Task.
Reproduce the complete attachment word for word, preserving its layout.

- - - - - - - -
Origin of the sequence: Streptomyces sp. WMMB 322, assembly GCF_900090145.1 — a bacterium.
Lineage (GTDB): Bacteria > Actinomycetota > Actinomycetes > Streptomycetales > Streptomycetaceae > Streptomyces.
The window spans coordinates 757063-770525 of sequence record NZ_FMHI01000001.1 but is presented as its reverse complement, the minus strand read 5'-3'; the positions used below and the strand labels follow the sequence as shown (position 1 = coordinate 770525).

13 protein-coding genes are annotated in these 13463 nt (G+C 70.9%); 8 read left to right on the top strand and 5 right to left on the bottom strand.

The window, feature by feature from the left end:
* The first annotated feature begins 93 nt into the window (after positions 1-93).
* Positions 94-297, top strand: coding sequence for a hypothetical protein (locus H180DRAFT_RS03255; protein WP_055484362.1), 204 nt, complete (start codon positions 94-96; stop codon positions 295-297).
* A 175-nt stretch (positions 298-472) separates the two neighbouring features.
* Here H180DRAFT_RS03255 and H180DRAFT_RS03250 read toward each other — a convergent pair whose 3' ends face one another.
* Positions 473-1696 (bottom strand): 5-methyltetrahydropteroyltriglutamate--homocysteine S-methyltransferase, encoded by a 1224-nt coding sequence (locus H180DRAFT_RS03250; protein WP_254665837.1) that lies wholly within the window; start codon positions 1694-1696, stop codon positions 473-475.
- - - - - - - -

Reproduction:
Origin of the sequence: Streptomyces sp. WMMB 322, assembly GCF_900090145.1 — a bacterium.
Lineage (GTDB): Bacteria > Actinomycetota > Actinomycetes > Streptomycetales > Streptomycetaceae > Streptomyces.
The window spans coordinates 757063-770525 of sequence record NZ_FMHI01000001.1 but is presented as its reverse complement, the minus strand read 5'-3'; the positions used below and the strand labels follow the sequence as shown (position 1 = coordinate 770525).

13 protein-coding genes are annotated in these 13463 nt (G+C 70.9%); 8 read left to right on the top strand and 5 right to left on the bottom strand.

The window, feature by feature from the left end:
* The first annotated feature begins 93 nt into the window (after positions 1-93).
* Positions 94-297, top strand: coding sequence for a hypothetical protein (locus H180DRAFT_RS03255; protein WP_055484362.1), 204 nt, complete (start codon positions 94-96; stop codon positions 295-297).
* A 175-nt stretch (positions 298-472) separates the two neighbouring features.
* Here H180DRAFT_RS03255 and H180DRAFT_RS03250 read toward each other — a convergent pair whose 3' ends face one another.
* Positions 473-1696 (bottom strand): 5-methyltetrahydropteroyltriglutamate--homocysteine S-methyltransferase, encoded by a 1224-nt coding sequence (locus H180DRAFT_RS03250; protein WP_254665837.1) that lies wholly within the window; start codon positions 1694-1696, stop codon positions 473-475.